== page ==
According to a newly released poll by Quinnipiac University, 95 percent of American voters support stricter gun laws, including universal background checks for gun purchases.
That marks the highest level of support since Quinnipiac asked the question in February 2013 in the wake of the Sandy Hook Elementary School shooting that left 20 children and six adults dead.
A majority of Americans, including 94 percent of those who live in gun-owning households, continue to say it’s too easy to buy a gun in the U.S., but most are skeptical that stricter gun laws would help prevent mass shootings, according to the Quinnipiac survey.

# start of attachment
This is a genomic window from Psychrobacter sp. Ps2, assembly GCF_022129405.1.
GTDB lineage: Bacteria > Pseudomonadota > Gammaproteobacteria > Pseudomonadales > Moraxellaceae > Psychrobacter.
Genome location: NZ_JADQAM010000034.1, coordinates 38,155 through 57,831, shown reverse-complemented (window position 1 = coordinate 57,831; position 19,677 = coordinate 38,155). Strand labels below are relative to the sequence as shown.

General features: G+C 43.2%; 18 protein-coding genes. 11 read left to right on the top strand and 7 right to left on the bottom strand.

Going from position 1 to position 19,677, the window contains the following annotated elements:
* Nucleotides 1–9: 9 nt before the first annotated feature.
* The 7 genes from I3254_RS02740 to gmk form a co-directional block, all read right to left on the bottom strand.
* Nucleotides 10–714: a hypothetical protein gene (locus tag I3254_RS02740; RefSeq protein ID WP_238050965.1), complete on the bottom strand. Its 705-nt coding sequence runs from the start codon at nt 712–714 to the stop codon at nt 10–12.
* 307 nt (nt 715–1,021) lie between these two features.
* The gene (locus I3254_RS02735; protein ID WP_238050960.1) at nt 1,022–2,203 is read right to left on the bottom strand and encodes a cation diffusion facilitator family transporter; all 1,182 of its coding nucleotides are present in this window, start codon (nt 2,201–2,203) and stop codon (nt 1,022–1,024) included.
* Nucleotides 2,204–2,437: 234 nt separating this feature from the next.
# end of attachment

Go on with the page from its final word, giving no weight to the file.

About 65 percent back a nationwide ban on the sale of assault weapons – another record high in the poll.
The polling took place after more than two dozen people were killed while attending a church service in Sutherland Springs, Texas, earlier this month.
Lawmakers have called for strengthening the background check system after it was determined the gunman, Devin Kelley, was able to purchase firearms despite being convicted of assault while serving in the Air Force.
In early October, nearly 60 people died in Las Vegas when a gunman opened fire from his hotel room on a nearby country music festival.
In the aftermath of the Las Vegas shooting, lawmakers discussed banning bump stocks.
At least five people also died Tuesday after a man went on a shooting rampage near an elementary school in Northern California.
Republicans have refused to take action, or even about gun control in the face of unprecedented gun violence. They instead have offered “thoughts and prayers” after every mass shooting.